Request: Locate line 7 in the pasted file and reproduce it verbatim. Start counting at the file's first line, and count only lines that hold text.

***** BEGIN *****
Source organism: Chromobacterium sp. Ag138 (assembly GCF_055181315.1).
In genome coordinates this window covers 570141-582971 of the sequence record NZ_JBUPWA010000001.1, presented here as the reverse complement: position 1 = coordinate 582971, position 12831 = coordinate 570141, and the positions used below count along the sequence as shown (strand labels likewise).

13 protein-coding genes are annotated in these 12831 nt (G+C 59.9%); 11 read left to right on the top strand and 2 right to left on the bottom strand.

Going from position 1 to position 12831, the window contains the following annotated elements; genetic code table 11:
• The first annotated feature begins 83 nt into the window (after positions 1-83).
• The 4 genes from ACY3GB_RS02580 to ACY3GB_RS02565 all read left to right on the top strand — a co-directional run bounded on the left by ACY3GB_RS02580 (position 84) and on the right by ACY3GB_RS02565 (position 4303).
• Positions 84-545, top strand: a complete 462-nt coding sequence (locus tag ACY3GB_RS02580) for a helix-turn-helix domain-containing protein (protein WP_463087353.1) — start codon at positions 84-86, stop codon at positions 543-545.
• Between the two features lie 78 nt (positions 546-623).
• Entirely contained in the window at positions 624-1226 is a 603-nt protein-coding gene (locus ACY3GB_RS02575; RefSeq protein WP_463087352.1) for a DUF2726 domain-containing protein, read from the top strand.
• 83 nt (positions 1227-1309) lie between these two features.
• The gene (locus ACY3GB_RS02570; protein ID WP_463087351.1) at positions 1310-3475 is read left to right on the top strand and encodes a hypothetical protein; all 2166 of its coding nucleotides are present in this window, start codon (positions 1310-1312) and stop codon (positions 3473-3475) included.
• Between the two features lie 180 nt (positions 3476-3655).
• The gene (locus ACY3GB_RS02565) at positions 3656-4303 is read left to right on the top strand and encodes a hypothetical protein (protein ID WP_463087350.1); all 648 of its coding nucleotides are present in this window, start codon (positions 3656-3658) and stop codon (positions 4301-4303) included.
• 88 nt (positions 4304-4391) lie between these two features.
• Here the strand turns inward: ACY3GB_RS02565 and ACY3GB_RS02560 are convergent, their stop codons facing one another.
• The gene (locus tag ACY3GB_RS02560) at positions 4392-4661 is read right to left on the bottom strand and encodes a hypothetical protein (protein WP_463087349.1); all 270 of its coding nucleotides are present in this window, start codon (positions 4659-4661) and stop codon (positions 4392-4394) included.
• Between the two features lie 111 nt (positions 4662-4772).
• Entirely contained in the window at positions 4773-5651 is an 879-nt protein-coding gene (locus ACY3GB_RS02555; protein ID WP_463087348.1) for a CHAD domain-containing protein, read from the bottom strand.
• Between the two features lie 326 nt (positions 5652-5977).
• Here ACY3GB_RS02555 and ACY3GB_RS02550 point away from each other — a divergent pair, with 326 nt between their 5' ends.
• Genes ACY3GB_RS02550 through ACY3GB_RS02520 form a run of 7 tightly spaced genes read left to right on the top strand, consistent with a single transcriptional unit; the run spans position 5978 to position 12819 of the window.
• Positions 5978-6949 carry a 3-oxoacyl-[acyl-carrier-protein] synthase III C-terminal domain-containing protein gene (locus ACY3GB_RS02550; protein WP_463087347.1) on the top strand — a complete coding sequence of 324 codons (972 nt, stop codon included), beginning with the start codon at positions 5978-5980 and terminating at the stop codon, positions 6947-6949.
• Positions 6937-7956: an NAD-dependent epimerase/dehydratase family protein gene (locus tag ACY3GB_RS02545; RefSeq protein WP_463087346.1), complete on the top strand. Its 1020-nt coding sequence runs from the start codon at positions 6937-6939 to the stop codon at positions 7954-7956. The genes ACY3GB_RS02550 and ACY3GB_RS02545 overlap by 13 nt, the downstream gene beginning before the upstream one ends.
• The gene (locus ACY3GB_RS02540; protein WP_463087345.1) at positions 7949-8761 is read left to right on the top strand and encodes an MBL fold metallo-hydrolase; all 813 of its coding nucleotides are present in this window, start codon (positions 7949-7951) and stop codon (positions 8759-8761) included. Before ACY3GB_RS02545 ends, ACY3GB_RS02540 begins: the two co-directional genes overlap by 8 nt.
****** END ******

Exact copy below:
• Positions 84-545, top strand: a complete 462-nt coding sequence (locus tag ACY3GB_RS02580) for a helix-turn-helix domain-containing protein (protein WP_463087353.1) — start codon at positions 84-86, stop codon at positions 543-545.